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Congo Peafowl - Exotic Rare Peafowl Species

Updated on August 13, 2016
Picture Of Congo Peafowl
Picture Of Congo Peafowl

African Congo peafowl or African Congo peacock also popularly called as Congolese peafowls or Congolese peacocks, with the scientific name Afropavo Congensis are very beautiful, exotic rare beautiful African birds which also look very unique. In fact, they are very rare kind of peafowls or peacocks found mostly in Congo, which is located in Africa.

You can read more information and facts about Congo peacocks here.

These birds are native to Congo and now they are considered "vulnerable"in the Red List of IUCN as their population have decreased drastically over time. The reasons for the decrease in their population are the hunting of the birds for meat, and also the loss of natural habitats due to the destruction of rain forests. The widespread mining in Africa is another major reason for the loss of habitats in the wild.

The scientific name for Congo peafowls, more commonly known as the Congo peacocks, is Afropavo Congensis. They are also known as mbulu in Congolese.

Just like the other peafowls, they belong to the family Phasianidae which includes the grouse, pheasants and partridges. But Congo peacocks are not really known or popular like the other peacock species like the blue, green and white peacocks. This is mainly because they are rare birds found mostly in and around Congo, the reason why they are named as Congo peafowls. They also look quite different compared to the other peacocks, as they don't have long tails like the usual peacocks.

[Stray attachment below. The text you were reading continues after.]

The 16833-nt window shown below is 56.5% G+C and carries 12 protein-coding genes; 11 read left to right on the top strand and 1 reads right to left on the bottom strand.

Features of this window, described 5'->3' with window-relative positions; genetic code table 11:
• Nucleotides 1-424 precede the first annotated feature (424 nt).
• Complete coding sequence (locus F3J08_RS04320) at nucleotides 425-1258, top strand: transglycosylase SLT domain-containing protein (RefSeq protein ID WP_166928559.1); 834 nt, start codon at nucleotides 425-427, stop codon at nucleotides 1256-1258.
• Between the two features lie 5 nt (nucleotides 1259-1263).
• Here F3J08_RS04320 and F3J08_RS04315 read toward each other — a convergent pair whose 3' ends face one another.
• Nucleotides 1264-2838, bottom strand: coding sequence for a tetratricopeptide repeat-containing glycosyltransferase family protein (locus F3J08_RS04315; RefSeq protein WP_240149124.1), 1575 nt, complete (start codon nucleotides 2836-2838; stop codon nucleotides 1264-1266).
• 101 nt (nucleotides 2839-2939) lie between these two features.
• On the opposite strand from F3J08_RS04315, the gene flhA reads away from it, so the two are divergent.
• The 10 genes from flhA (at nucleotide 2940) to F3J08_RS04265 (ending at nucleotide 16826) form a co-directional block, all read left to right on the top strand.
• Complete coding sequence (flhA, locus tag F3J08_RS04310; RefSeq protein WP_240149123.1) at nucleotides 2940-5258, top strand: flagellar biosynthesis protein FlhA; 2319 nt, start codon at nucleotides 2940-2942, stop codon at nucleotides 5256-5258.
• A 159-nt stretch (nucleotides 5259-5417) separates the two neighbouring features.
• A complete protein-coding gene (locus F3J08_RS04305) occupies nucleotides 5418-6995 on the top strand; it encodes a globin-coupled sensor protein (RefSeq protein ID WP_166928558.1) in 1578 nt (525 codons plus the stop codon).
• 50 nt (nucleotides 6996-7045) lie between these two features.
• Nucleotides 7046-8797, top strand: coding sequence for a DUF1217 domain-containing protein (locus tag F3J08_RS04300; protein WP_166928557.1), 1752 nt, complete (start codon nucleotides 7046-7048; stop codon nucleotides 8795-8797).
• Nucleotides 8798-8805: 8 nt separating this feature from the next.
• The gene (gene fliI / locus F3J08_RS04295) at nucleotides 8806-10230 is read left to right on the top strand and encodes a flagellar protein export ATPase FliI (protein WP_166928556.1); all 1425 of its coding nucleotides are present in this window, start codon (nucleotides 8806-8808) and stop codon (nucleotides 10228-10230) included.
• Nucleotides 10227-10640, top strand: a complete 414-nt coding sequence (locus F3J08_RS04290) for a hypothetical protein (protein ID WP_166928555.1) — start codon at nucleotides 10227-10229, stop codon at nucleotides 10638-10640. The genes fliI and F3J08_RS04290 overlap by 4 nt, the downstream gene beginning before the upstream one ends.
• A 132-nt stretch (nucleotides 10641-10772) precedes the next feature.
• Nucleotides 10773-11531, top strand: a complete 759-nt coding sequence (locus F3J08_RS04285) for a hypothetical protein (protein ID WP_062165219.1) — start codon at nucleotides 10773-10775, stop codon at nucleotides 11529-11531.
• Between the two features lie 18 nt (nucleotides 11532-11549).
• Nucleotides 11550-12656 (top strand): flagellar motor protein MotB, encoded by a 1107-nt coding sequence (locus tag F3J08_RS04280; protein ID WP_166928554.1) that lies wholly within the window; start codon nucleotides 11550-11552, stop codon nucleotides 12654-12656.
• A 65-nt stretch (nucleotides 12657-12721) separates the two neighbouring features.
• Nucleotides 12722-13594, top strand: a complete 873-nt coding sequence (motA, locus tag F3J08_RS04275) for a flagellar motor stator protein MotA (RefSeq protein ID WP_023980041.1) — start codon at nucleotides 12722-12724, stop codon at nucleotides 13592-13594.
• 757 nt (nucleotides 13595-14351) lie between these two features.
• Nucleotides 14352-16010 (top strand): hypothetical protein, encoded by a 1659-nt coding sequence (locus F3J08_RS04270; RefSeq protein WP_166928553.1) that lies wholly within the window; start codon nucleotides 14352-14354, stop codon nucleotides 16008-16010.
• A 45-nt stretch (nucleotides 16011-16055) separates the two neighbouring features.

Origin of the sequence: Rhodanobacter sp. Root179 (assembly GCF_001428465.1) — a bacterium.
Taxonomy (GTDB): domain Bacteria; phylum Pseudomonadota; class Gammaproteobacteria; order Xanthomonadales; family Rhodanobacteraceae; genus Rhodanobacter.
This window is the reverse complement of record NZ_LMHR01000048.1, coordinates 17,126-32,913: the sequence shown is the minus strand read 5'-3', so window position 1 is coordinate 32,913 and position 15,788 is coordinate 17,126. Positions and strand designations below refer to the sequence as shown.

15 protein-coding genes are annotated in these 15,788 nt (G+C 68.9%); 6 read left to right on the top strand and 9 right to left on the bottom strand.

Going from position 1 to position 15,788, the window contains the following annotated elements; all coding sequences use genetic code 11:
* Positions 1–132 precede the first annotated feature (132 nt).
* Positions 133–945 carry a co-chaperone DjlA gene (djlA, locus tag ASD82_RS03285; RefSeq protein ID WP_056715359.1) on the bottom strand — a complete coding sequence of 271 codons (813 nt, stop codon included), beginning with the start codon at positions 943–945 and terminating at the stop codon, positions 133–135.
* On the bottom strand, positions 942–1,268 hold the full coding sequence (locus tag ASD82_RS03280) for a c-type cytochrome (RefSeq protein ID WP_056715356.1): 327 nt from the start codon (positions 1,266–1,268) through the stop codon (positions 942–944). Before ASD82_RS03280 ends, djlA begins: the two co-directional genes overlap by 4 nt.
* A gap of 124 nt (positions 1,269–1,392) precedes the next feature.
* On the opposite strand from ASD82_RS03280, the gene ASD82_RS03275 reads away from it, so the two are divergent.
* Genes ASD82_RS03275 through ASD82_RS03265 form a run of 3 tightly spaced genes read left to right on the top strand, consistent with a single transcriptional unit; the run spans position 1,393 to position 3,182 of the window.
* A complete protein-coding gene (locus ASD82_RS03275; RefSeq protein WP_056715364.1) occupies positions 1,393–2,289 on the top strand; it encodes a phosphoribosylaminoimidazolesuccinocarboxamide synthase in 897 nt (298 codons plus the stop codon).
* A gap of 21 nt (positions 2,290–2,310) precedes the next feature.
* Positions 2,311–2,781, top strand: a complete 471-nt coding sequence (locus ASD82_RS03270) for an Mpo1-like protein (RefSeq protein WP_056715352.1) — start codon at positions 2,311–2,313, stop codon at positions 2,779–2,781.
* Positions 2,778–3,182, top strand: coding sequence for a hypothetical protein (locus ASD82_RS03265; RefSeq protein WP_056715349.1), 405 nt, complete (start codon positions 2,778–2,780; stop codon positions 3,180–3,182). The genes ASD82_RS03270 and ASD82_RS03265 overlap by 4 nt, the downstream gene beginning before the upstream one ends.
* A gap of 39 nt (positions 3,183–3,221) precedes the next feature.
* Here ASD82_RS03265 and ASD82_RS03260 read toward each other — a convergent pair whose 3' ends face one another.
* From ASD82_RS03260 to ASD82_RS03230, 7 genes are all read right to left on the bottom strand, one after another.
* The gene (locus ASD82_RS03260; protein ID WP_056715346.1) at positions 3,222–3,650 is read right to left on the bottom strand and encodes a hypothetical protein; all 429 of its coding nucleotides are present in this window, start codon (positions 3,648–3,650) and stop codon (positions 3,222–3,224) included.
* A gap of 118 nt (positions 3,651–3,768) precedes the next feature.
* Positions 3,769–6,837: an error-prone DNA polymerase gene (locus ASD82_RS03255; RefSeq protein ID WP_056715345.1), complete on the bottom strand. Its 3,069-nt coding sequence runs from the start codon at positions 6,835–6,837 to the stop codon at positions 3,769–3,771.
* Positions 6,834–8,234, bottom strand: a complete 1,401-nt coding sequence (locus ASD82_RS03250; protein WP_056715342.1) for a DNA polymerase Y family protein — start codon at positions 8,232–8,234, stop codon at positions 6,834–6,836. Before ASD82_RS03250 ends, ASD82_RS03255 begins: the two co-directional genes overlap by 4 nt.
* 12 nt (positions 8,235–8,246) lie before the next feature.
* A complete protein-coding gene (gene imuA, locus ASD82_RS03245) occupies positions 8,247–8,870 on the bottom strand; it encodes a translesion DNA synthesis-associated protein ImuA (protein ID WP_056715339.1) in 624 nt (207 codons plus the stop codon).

Congo peafowls are mostly found in the rainforests in Eastern Democratic Republic of Congo and also places nearby. They are thought to exist in Ituri forest, forests between Lomami and Congo rivers and also places near to Lomako river, Yekokora river, Lukenie river, Sankuru river etc.

Physical Appearance And Characteristics Of Congo Peafowls

The feathers of the Congo peacocks is a mix of bronze and green colours in the upper parts, but in the lower parts the feather colour is usually black. Long and white bristles can be seen in the crown and violet blue colours can be observed at the end of the tail feathers, wing coverts etc. The throat is vivid red in colour.

The female birds are smaller than the male birds, and they have mostly rusty brown coloured and glossy green coloured feathers. They also have a short brown crown. The length of the male birds is about 65 to 70 cm while the length of the female birds is about 60 t0 65 cm.

Due to the secretive nature of the Congo peafowls and also due to the difficulty in accessing the natural habitats of these birds in the wild, there are not much studies conducted that reveal the nature and nesting habits of these birds in their natural habitats in the wild. The studies conducted were based on those under captivation in zoos, and the data shows that the Congo peafowls show the characteristics of both peafowls and guinea fowls. It is observed that they live in pairs and they form small territories within their habitats.

The Congo peafowls are monogamous in nature and they form strong pairs that usually last a lifetime.